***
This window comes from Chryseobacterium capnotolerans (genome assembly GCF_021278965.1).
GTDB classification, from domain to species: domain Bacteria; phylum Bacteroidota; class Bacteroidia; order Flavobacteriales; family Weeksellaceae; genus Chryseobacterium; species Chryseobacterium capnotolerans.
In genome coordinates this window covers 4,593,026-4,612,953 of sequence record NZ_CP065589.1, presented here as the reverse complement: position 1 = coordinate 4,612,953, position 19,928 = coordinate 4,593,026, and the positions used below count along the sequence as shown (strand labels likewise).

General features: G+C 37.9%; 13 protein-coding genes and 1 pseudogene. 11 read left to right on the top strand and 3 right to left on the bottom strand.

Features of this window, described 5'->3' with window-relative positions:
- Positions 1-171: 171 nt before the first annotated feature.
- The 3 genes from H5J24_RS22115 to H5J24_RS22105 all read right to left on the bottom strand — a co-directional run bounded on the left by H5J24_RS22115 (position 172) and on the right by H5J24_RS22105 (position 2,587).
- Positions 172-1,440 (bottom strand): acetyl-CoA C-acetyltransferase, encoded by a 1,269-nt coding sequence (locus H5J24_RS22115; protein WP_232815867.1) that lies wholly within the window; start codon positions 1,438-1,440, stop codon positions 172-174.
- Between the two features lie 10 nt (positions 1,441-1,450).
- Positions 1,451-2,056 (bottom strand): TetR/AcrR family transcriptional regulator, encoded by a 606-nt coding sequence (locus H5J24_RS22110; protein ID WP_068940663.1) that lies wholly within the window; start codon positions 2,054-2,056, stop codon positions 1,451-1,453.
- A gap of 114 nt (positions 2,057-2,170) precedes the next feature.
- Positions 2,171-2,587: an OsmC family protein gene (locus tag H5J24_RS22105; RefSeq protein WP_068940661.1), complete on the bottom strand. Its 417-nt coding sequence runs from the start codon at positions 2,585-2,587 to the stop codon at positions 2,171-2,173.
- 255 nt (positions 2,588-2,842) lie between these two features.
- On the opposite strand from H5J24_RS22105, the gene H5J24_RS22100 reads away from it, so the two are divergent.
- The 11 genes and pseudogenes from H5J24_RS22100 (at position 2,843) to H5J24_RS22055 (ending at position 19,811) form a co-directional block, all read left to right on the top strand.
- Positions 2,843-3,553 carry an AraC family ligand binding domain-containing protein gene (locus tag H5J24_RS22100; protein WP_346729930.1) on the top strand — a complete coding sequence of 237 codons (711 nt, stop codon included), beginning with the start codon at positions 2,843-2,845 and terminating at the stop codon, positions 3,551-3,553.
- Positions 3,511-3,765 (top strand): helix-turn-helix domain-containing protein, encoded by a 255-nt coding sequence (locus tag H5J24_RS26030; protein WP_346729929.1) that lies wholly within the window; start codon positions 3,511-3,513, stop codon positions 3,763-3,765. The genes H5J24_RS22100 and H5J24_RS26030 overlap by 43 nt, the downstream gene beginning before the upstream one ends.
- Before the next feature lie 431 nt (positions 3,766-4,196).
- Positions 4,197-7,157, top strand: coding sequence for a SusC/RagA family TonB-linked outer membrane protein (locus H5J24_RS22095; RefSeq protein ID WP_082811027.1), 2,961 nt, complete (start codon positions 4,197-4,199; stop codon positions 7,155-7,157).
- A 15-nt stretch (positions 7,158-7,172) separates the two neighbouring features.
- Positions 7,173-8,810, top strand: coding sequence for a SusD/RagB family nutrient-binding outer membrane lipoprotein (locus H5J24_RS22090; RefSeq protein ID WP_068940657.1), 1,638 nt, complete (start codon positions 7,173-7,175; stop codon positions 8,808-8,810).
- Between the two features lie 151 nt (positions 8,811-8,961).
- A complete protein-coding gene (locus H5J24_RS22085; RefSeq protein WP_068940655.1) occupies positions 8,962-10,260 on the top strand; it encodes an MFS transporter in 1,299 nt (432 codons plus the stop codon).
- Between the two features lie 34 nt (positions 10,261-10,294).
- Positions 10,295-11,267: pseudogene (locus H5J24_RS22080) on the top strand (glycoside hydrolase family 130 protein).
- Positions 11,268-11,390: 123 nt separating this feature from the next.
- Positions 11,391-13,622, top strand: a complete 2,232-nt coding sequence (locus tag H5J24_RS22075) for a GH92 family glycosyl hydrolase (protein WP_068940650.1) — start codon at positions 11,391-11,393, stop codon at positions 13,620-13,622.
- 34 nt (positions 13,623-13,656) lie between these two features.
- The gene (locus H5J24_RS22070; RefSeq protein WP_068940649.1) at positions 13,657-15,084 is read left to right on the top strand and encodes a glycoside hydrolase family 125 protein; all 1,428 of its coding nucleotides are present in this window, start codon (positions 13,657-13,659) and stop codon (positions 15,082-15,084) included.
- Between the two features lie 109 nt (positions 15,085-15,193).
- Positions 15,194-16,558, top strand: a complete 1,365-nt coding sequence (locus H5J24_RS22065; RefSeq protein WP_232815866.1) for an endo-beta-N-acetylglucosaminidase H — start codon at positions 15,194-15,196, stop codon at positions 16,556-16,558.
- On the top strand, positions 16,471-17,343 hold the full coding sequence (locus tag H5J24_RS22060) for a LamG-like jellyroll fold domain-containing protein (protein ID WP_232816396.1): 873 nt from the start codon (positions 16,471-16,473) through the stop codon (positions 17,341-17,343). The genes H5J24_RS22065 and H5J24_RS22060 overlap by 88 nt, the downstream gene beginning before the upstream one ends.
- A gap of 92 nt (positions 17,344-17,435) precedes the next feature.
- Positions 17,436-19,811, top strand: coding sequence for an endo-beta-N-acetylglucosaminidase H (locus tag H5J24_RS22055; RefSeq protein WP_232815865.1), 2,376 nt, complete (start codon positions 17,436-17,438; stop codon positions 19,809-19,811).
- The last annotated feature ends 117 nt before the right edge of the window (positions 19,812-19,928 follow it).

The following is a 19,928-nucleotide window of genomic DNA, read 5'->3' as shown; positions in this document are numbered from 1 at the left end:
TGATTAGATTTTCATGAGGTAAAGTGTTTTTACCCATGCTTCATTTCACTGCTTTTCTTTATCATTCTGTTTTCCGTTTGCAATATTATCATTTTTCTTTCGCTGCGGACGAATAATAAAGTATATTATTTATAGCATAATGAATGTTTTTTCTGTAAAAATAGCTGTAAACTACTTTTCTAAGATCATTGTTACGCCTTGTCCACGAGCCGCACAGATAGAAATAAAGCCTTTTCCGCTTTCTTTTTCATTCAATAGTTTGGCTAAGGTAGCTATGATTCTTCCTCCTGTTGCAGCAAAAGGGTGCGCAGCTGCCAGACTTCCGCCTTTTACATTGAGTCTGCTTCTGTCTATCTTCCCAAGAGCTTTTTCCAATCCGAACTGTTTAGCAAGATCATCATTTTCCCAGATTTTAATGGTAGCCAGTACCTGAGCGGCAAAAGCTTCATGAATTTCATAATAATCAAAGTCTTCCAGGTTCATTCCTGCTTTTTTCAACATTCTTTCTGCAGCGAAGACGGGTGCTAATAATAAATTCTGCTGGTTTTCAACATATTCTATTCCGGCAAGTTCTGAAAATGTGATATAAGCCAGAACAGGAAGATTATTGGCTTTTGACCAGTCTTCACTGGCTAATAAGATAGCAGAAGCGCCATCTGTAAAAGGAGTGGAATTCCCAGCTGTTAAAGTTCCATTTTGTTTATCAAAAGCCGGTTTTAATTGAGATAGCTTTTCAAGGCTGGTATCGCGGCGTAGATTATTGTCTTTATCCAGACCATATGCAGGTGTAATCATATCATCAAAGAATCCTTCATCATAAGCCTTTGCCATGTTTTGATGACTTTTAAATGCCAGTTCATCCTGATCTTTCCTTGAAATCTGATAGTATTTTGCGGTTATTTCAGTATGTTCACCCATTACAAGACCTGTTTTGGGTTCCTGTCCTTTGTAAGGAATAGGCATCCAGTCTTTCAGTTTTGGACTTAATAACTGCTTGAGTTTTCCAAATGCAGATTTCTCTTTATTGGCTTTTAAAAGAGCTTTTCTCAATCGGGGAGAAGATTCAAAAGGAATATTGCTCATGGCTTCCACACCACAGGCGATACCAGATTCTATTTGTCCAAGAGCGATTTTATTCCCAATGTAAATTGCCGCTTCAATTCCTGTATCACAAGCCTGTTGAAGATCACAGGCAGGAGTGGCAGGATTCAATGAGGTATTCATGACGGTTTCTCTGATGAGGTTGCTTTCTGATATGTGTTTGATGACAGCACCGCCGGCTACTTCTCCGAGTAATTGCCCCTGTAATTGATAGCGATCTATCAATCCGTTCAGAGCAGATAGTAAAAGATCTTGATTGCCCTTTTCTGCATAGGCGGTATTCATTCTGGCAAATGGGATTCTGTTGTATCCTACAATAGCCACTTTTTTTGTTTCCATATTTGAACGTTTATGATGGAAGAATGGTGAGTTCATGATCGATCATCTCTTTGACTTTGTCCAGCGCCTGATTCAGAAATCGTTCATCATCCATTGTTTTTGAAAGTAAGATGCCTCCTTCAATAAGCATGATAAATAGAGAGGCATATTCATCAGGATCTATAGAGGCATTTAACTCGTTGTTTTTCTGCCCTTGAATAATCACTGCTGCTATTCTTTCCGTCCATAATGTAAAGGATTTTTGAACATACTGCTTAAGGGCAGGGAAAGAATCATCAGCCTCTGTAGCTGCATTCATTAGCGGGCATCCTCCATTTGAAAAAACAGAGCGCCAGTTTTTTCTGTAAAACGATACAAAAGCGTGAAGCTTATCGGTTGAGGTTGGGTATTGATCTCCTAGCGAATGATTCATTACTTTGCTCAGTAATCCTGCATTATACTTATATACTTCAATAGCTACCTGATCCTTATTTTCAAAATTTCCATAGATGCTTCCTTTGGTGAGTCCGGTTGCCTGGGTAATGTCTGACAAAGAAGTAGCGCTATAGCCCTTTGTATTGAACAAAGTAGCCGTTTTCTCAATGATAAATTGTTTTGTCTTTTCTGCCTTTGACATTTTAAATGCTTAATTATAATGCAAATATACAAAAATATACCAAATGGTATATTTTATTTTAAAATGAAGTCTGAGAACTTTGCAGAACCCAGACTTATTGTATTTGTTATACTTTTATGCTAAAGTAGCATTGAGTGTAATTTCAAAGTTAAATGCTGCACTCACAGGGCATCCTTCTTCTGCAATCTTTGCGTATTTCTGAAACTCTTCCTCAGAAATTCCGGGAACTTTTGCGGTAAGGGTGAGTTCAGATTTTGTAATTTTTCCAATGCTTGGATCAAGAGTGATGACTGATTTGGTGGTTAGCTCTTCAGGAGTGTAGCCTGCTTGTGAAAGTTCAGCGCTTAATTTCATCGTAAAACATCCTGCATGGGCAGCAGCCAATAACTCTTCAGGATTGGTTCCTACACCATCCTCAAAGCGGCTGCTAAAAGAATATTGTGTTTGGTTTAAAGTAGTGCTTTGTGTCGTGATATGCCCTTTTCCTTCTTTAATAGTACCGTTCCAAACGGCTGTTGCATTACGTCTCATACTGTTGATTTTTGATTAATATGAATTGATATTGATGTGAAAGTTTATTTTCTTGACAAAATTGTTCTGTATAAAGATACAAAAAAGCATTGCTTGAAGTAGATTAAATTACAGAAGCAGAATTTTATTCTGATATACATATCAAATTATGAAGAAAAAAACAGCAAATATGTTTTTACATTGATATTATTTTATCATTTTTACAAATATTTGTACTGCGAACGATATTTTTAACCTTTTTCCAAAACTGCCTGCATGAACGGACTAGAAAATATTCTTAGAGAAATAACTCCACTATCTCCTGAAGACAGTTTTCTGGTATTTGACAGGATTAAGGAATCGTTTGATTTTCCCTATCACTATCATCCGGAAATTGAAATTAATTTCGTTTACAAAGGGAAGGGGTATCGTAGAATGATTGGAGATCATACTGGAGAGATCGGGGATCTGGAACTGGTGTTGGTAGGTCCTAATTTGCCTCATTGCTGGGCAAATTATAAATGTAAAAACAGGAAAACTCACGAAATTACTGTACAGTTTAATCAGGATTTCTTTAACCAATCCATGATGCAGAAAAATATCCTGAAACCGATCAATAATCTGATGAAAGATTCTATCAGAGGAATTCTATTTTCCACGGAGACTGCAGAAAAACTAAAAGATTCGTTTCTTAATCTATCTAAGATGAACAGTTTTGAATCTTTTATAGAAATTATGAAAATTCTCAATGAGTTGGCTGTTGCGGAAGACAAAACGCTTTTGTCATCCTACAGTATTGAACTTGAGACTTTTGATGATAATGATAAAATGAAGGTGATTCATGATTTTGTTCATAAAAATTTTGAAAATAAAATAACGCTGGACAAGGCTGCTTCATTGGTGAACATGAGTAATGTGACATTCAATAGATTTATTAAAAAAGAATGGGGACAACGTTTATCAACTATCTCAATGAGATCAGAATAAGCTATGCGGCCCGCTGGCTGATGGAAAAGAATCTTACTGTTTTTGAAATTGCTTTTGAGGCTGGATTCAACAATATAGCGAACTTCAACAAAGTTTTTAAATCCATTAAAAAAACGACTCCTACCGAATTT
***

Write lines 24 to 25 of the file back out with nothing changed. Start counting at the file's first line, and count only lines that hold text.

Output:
- Between the two features lie 34 nt (positions 10,261-10,294).
- Positions 10,295-11,267: pseudogene (locus H5J24_RS22080) on the top strand (glycoside hydrolase family 130 protein).